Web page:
So if you can’t tell from my review, I thoroughly enjoyed True Grit. It has an old-fashioned fighting spirit in this classic quest for wrongs being made right. And truth be told, it takes some "true grit" to remake a beloved classic movie where John Wayne won his first Oscar and do it as well as they did.

Check out the trailer below which really captures the spiritual overtones of the movie:



Now, speaking of the Duke, check out the following YouTube link:

http://www.youtube.com/watch?v=7qQhODwivLU

This video shows John Wayne winning the Best Actor Oscar for his performance in “True Grit” in 1970. Of course we know this really wasn’t just for “True Grit.” It was for a lifetime’s worth of great films. His speech was thoughtful, heartfelt and humble, paying homage to everyone before himself, obviously a deeply moving moment for him. (You can tell I'm a BIG fan hopefully).

It makes me wonder just a bit where have men like John Wayne and the values and “true grit” he represented have gone today…..Lord knows we sure need them today……the Duke had class you just don’t see today!

His Congressional Medal says it all: John Wayne – American.

Monday, December 20, 2010

MERRY CHRISTMAS!!


Only 5 days until the big day -- Christmas! Are you ready? May your Christmas be blessed in every way, with love, joy, peace, and many happy memories.

The following video below I thought was pretty clever and made me laugh! How social media, web and mobile tell the story of the Nativity.While it is true that we do not know exactly when Jesus was born, December 25 is the date that our culture long ago began to honor our Lord and Savior for His birth. For that reason, this is the time of year that the vast majority of Americans give thought to Him.

As Christians, we are to remember the Lord every first day of the week as we participate in the Lord's Supper. (cf. Acts 20:7; 1 Cor. 11:17-32) There we commemorate His death for our sins, we proclaim our faith in Him as we wait for His return, and we examine our hearts in relationship to His body, the church.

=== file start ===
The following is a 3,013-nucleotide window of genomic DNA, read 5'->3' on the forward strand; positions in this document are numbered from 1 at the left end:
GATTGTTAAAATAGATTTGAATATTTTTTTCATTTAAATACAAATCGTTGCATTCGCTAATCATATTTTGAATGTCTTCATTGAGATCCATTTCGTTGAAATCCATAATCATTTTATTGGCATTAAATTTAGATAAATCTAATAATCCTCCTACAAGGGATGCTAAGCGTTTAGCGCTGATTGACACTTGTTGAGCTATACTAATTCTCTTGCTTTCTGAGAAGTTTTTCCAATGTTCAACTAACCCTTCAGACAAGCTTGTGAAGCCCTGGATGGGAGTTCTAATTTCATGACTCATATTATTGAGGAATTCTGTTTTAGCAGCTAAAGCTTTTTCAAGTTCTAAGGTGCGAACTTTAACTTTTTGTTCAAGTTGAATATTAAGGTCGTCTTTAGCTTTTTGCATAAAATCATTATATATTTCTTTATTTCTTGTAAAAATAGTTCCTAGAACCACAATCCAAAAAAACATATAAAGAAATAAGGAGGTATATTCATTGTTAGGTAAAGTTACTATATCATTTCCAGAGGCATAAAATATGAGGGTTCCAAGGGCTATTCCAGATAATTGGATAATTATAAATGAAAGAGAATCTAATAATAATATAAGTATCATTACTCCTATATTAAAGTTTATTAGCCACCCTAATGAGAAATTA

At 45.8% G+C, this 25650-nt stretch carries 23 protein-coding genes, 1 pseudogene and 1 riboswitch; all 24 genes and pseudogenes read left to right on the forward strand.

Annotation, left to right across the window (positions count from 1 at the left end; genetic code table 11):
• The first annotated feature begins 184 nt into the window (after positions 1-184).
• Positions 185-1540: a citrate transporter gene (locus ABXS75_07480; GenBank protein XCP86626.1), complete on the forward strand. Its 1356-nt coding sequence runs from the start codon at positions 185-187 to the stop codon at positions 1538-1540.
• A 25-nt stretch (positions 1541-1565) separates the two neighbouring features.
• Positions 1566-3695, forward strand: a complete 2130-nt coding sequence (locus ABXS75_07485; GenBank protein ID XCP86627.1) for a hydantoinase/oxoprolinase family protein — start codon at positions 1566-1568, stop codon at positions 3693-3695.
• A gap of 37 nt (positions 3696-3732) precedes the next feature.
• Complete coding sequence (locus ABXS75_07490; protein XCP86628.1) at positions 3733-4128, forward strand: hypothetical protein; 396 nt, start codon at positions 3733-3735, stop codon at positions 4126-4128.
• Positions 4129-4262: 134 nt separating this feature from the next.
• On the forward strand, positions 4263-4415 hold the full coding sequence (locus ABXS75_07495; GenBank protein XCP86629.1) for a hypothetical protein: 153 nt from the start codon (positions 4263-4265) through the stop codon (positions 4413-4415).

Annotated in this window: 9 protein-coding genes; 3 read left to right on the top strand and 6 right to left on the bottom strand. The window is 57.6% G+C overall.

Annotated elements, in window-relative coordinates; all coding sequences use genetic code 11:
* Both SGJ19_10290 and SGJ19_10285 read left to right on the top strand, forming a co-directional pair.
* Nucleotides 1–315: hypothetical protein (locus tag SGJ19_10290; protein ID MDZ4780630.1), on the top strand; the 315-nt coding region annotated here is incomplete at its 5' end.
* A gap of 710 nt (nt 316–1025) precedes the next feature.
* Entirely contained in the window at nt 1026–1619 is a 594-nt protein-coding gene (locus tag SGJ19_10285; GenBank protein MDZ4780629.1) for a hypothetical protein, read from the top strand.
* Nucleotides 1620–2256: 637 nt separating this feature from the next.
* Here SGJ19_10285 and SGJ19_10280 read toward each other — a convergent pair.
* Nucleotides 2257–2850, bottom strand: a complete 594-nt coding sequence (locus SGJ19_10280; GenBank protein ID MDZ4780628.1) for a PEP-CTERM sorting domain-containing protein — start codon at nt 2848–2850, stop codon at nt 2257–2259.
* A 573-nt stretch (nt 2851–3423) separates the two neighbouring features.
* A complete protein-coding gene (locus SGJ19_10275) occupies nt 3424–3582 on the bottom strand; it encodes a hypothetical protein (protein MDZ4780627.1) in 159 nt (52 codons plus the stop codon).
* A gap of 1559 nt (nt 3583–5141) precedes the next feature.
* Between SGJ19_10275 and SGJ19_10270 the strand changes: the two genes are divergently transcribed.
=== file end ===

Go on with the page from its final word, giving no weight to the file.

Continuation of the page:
Yet, long before there was a cross, there was a manger. Though we are not commanded to formally celebrate His birth, that does not mean that we should forget it, even at Christmas time. The cross would not have taken place apart from the so-called "first Christmas."

So, if indeed you remember Christ this Christmas, remember that He was not born to remain a child wrapped in swaddling clothes laying in a manger. He was born to become our Savior by dying on a cross and to be the Lord of our lives (Luke 2:11).

The message of the manger must always point people to the cross – the death, burial and resurrection of our Lord Jesus Christ. The important thing is that He was born and that He died for our sins. We’re not worshiping a helpless infant lying in a manger. We’re worshiping a risen and exalted Christ who has all power in heaven and in earth.

Robert

Monday, December 13, 2010

The Pursuit of Excellence with Integrity

Below is an excellent article written by Bob Frantz, a freelance journalist and regular contributor to The San Francisco Examiner.

Folks, there is nothing wrong with giving someone the benefit of the doubt, but only when that person has shown good moral conduct prior to an allegation of wrong doing. Newton’s history suggests otherwise.

Saturday night in New York City Cameron Newton came up to the podium and accepted the greatest award in sports knowing he has shown a lack of integrity in the past. And for that night he was the greatest player in college football, but it is fair to say he was not be the best example of someone who exhibits the pursuit of excellence with integrity.

"Flee the evil desires of youth and pursue righteousness, faith, love and peace, along with those who call on the Lord out of a pure heart." (2 Timothy 2:22)

"Don’t let anyone look down on you because you are young, but set an example for the believers in speech, in conduct, in love, in faith and in purity." (1 Timothy 4:12)
_____________________________

Newton winning Heisman sends the wrong message by Bob Frantz

The Heisman Memorial Trophy annually recognizes the outstanding college football player whose performance best exhibits the pursuit of excellence with integrity.”

Take note of the final word in that sentence. You may never see it again.

At least not in the same sentence as the words “college sports.”

The sentence above is the very first line of the Heisman Trust’s mission statement, and it was once recognized as an important criterion when evaluating potential recipients of the trophy. Not anymore.